Flair and an ability to torment defenders should always leave Ross Wallace as a certainty to come on and make an impact, especially for set pieces in the latter stages of a match. After the restoration of the Vings partnership, Barnes should always be considered as a third attacking option to come on for Scott Arfield, who shows fatigue on occasion, or as a fresh legs replacement for Vokes.

Additionally, the return to fitness of Matt Taylor would provide some creativity and vital experience to the Clarets lineup, even if only for the last 30 minutes of a match.

Michael Duff

I was one of the voices calling for Michael Duff to be replaced in the starting lineup for the younger legs of then-loanee Michael Keane. The Manchester United youth product and England U-21 defender has since been signed by the club on a permanent basis and is now a mainstay in the starting XI.

With that change in the back line, Burnley’s woes in the air have worsened. The Clarets have conceded 17 (SEVENTEEN) headed goals this season, and returning Duff, a headed ball specialist, into the lineup would be an option to help the Clarets in the air at both ends of the pitch.

Improve on corner kicks

Burnley have scored just three goals from corner kicks this season. Alternatively, they have conceded 12 (TWELVE), far more than any other club in the division.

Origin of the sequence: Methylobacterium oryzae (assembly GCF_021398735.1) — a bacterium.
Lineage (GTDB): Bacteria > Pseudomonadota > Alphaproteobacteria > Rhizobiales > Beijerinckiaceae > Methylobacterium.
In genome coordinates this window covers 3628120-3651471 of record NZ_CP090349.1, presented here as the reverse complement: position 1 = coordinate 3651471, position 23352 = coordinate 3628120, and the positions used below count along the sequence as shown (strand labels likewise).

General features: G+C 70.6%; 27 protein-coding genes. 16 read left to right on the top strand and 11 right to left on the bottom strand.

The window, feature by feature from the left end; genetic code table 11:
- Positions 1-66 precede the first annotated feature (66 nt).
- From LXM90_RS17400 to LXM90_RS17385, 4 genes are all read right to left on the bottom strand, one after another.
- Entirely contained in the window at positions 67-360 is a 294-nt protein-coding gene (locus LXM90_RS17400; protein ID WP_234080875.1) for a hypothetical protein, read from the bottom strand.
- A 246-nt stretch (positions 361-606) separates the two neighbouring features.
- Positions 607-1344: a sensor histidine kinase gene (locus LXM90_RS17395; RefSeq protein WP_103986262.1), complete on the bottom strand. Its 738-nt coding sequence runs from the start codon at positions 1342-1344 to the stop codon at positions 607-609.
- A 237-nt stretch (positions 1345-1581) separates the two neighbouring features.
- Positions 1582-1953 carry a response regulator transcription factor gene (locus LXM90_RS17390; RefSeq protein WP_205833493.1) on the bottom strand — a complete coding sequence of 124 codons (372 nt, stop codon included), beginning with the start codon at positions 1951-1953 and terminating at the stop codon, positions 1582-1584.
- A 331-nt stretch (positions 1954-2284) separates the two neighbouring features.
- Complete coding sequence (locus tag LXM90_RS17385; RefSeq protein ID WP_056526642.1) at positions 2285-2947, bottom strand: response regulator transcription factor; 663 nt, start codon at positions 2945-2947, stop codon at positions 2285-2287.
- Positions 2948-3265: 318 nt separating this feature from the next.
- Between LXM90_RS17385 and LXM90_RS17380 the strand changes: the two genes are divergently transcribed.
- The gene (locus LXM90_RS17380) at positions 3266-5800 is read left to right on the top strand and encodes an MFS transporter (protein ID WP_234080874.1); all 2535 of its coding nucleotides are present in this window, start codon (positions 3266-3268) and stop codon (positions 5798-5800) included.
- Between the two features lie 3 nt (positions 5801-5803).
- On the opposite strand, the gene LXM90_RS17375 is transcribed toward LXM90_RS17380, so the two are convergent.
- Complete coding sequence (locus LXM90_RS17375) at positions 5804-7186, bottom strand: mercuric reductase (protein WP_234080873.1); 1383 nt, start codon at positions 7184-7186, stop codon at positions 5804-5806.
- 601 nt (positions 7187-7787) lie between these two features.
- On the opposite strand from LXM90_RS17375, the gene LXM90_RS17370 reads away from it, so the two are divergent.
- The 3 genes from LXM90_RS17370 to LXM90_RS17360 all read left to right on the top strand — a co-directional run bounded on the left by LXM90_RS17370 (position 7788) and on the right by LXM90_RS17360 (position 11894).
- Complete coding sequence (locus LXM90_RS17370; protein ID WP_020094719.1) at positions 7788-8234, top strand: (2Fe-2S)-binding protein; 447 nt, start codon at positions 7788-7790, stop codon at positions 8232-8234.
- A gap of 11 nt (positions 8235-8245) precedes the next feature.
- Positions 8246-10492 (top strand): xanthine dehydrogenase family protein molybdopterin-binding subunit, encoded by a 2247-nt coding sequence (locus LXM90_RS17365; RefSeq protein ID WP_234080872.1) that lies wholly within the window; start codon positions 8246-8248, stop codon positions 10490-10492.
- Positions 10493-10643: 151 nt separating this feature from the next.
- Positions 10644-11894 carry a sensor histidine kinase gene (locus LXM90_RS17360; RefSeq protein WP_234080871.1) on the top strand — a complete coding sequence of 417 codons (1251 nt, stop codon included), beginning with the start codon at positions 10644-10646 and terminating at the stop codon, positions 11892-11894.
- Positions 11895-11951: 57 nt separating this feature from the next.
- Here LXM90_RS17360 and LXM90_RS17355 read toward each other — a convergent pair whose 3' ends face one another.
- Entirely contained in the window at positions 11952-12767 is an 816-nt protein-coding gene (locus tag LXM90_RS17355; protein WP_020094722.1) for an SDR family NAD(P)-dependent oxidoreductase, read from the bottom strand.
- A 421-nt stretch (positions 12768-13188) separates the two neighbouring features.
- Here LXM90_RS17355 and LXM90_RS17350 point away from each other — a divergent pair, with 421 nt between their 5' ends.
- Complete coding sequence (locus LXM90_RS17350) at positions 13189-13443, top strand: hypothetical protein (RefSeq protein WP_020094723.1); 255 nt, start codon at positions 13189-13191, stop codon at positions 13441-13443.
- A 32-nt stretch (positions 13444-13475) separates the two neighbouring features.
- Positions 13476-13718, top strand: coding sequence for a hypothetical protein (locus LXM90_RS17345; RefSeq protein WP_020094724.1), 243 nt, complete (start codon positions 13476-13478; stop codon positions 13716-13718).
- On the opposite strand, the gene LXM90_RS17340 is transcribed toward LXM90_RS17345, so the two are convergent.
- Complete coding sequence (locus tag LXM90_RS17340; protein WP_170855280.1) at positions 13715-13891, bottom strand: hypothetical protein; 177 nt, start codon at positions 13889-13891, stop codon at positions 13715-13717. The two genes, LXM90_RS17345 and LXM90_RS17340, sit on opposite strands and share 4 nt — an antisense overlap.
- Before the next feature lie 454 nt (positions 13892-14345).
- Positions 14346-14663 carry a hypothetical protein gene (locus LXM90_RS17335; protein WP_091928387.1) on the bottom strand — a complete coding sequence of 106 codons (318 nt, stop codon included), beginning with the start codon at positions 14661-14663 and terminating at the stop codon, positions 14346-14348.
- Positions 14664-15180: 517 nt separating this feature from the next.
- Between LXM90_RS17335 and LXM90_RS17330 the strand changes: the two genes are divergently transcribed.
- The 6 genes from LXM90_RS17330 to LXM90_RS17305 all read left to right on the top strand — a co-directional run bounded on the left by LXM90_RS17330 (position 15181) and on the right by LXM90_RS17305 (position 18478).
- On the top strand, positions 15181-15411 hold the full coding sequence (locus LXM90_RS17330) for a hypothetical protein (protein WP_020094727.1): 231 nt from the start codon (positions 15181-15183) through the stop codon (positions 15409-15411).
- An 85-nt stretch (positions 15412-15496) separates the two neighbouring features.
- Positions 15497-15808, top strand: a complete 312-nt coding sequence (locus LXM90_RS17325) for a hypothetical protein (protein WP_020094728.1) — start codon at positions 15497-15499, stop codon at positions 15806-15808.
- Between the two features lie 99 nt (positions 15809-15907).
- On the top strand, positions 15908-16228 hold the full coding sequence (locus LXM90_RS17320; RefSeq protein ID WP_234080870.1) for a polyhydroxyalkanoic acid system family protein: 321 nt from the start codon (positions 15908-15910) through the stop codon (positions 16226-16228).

The additions of Vokes and Duff into the team would give the Clarets more aerial prowess on both attacking and defensive corners. Personnel changes aside, this is a concern that has plagued the Clarets all season and will go a long way to determining where Burnley will be playing their football next season.

This is ultimately a facet of Burnley’s game that needs to be improved at the training ground by Dyche, himself an uncompromising defender in his playing days.

*Stats courtesy of Squawka

Do you agree with Ryan’s points? Comment below.

Lock up Deano

As we once again prepare for the arrival of Premier League football in August, a noticeable facelift is taking place around Turf Moor. Over 100 simultaneous projects are underway to prepare the ground for the eyes of the world. A new players’ tunnel is being constructed, LED advertising boards around the pitch are being installed, and fresh faces are arriving for the start of pre-season training as well.

A handful of players amongst the fringe of the squad have seen their terms expire and have sought contracts elsewhere. New permanent signings, a harmonious balance of both youth and experience have arrived as well to help strengthen the squad for our new challenges that lie ahead.